A soulful of art –tribute to Yusuf Arakkal

It feels like a million years ago now that he gave me a lesson in art appreciation, and this gift has given me immeasurable happiness in the best museums across the world. He also taught me how to enjoy my favourite tipple without getting tipsy.

“Art is my soul”

Others far more qualified than me have spoken about Yusuf as an artist, this is my personal memorial to an old friend.

I got the news of his death very late. I had slept through the day, after a long travel. That night, I lay awake remembering the many ways Yusuf impacted our lives. On a Monday afternoon, nearly 20 years ago, when I went to pick up my son from Lumbini play school, Gayatri Rao who ran the school, showed me a wondrous sight. After weeks of refusing to colour any drawings, Aditya had spent the whole morning colouring. Realisation dawned as we looked at the many colourful pages.

I was then a columnist for the Times of India, and the previous Saturday had gone to interview Yusuf (in their old home in NGEF colony). I had taken the little fellow along, and while Yusuf and I chatted, he was left to explore the studio and had been obviously inspired by the world of colour.

My interview was about a new series of nudes that Yusuf was going to show; those were days before digital cameras and I needed a visual to illustrate my piece in the column. Yusuf picked up paper and pencil and quickly sketched a small version. I handed in the sketch with my article and retrieved it from the press after the page was made. The lovely little sketch hangs in my drawing room, along with a few other artworks that he took pleasure in gifting us over the years.

Afternoons that stretched to evenings at the iconic Victoria hotel, which used to be his home away from home (where Bangalore Central mall stands);  impromptu Sunday lunches in their new home, the travel tips that both Sara and Yusuf offered (he was a great one for travelling – “Only when you see the world, will you grow”, he told Allen when the latter complained about my wanderlust).

Yusuf Arakkal, me, SG Vasudev & G Subramanian – catching up after many months at Galerie De’Arts in 2014

It feels like a million years ago now that he gave me a lesson in art appreciation, pointing out what makes SG Vasudev’s work special. And this gift has given me immeasurable happiness in the best museums across the world. He also taught me how to enjoy my favourite tipple without getting tipsy.

He turned out dapper in beautiful jackets picked out by Sara, and good naturedly preened about his likeness to Col Gaddafi. A gregarious soul who loved serious debates as much as unabashed flirting, he was completely at ease with himself.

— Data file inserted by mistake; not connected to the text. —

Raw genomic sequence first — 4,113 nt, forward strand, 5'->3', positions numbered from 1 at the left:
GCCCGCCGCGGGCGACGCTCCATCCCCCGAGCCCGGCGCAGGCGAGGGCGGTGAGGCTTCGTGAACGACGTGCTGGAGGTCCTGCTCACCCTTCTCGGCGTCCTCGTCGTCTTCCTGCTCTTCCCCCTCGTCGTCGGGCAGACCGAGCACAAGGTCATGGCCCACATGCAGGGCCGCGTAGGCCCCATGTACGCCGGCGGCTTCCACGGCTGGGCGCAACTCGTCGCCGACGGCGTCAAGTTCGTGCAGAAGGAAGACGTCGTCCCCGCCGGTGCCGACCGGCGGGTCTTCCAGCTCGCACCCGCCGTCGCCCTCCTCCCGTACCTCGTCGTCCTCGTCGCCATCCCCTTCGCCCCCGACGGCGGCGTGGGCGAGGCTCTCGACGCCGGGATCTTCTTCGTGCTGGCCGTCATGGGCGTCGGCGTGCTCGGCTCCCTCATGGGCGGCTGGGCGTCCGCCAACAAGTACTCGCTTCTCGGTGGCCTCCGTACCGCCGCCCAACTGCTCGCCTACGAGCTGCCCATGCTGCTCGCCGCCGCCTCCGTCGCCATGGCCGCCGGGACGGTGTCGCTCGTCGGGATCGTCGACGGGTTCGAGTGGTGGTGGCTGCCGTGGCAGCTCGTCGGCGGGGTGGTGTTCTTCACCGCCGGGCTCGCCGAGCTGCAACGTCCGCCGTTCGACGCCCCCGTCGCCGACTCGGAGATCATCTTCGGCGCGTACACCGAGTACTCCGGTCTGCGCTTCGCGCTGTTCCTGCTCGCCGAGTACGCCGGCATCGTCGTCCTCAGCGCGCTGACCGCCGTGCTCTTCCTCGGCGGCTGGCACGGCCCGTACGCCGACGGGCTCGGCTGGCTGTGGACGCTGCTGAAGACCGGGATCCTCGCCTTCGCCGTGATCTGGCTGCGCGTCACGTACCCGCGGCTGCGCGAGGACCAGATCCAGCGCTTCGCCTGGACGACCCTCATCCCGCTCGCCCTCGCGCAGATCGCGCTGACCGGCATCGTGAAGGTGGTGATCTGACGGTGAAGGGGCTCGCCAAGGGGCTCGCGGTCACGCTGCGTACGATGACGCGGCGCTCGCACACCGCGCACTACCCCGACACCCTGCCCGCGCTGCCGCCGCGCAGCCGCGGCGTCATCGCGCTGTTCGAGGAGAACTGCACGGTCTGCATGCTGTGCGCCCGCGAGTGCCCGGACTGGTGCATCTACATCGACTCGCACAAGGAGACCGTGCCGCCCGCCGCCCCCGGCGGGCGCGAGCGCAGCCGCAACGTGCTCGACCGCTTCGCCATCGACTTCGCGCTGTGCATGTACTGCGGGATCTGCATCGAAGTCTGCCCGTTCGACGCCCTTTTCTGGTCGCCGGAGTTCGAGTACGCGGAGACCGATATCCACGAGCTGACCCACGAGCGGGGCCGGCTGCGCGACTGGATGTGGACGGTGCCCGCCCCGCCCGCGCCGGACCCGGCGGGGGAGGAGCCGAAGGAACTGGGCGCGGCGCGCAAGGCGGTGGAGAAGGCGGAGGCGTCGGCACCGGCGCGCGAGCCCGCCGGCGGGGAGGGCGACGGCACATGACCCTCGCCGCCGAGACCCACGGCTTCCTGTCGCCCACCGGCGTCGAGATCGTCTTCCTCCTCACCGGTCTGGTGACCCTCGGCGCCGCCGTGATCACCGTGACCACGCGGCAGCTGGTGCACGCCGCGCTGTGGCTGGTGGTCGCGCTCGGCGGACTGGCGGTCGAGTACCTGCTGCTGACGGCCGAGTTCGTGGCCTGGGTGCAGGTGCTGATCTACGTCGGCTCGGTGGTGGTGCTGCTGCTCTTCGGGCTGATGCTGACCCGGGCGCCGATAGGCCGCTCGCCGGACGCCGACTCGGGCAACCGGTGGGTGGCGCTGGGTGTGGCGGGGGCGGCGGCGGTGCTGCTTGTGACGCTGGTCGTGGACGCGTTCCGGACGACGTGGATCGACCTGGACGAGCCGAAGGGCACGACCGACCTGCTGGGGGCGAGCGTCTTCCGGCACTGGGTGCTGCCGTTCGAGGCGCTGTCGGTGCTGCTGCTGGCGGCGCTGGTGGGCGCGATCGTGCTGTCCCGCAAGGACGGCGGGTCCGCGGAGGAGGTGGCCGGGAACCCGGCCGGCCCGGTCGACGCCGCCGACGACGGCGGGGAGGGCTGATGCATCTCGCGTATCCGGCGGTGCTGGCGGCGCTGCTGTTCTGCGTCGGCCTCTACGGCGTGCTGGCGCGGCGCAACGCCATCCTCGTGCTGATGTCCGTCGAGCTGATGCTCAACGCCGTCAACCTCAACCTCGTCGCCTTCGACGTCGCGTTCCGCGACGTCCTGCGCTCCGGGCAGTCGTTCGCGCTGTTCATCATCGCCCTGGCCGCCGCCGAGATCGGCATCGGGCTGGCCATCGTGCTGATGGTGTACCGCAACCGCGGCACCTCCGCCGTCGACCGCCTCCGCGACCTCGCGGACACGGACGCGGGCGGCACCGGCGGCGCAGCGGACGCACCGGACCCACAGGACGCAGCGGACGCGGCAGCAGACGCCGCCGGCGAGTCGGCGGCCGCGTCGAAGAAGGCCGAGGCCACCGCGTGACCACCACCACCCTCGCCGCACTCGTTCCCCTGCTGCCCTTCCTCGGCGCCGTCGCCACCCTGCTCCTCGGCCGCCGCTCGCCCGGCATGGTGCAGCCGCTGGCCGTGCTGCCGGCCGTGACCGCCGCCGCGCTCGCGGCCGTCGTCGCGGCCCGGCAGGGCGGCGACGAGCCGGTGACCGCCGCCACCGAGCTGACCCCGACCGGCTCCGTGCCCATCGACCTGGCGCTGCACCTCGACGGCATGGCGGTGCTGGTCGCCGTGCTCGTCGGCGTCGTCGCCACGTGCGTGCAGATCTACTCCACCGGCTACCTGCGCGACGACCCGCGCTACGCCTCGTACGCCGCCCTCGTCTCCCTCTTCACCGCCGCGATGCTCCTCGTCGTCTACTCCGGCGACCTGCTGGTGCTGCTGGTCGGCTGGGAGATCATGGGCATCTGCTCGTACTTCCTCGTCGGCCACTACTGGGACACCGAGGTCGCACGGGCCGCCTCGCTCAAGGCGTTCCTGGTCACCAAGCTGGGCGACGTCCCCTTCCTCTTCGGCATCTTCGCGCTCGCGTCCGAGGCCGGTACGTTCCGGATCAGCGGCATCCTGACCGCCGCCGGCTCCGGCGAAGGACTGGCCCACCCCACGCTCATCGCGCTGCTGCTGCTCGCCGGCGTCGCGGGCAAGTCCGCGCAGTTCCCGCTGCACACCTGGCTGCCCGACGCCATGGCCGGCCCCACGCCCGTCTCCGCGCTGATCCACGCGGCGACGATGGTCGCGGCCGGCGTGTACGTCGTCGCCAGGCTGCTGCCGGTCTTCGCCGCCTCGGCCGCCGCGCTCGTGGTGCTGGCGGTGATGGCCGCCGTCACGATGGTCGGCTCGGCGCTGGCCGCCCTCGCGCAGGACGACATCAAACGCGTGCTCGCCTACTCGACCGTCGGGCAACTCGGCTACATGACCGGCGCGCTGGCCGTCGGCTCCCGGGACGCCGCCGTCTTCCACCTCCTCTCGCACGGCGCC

He didn’t call or visit when Allen died, and it pained me. They were as close as brothers; Yusuf had taken it upon himself to play counsellor to us, advising us about relationships (and me about clothes). And for a long time, like with many others, he too had forgotten me, and Aditya. Many moons later, the phone rang late at night, and the familiar teasing voice spoke. He gave some reason for not being in touch earlier; they were out-of-town when they got the news. Now, he had more pressing matters to speak about; in his usual outspoken way, he was up-in-arms about something, and prodded me to carry on working with the same ideals that Allen had.

We spoke and met a few times over the last few years, and as it is with old friends, the undeniable warmth and easy banter resurfaced. He had attained great fame but he allowed me the privilege of chiding him.

The energy of his paintings is a tangible presence and I was enveloped in it as I sat on the couch with Sara, two days after he died. The world mourns the passing of a great artist. For Sara, it is a loss of a person who sculpted her life. Forty three years is a lifetime, and yet it is not enough. It is going to be a long, hard walk ahead for her. One that I know well, and my heart aches for her even as it does for Yusuf, whose warmth and friendship I cherish.

What a man, what a life. I can’t say adieu as some one this larger than life can’t be forgotten. In a quote in BEST OF BANGALORE (Raintree Media), Yusuf said, “Creativity is God’s gift to mankind, art is my soul”. That is the measure of the man.

Music under the moonlight ( Under the Raintree concert)

Once upon a time, the civic authorities paid bands to perform weekly at neighbourhood parks; the bandstands in Lalbagh and Cubbon Park had Police or Military bands playing on Sundays and holidays; talented young musicians gathered for informal jams in the parks too.
Just like that, they vanished. And were banished too from public memory. All we have is the stress of urban life; with public amenities over-stretched and under- powered, life for the average Bangalorean is a pain. We decided we needed assuage senses that have been assaulted and get a reprieve, brief as it may be, from the drudgery of existence.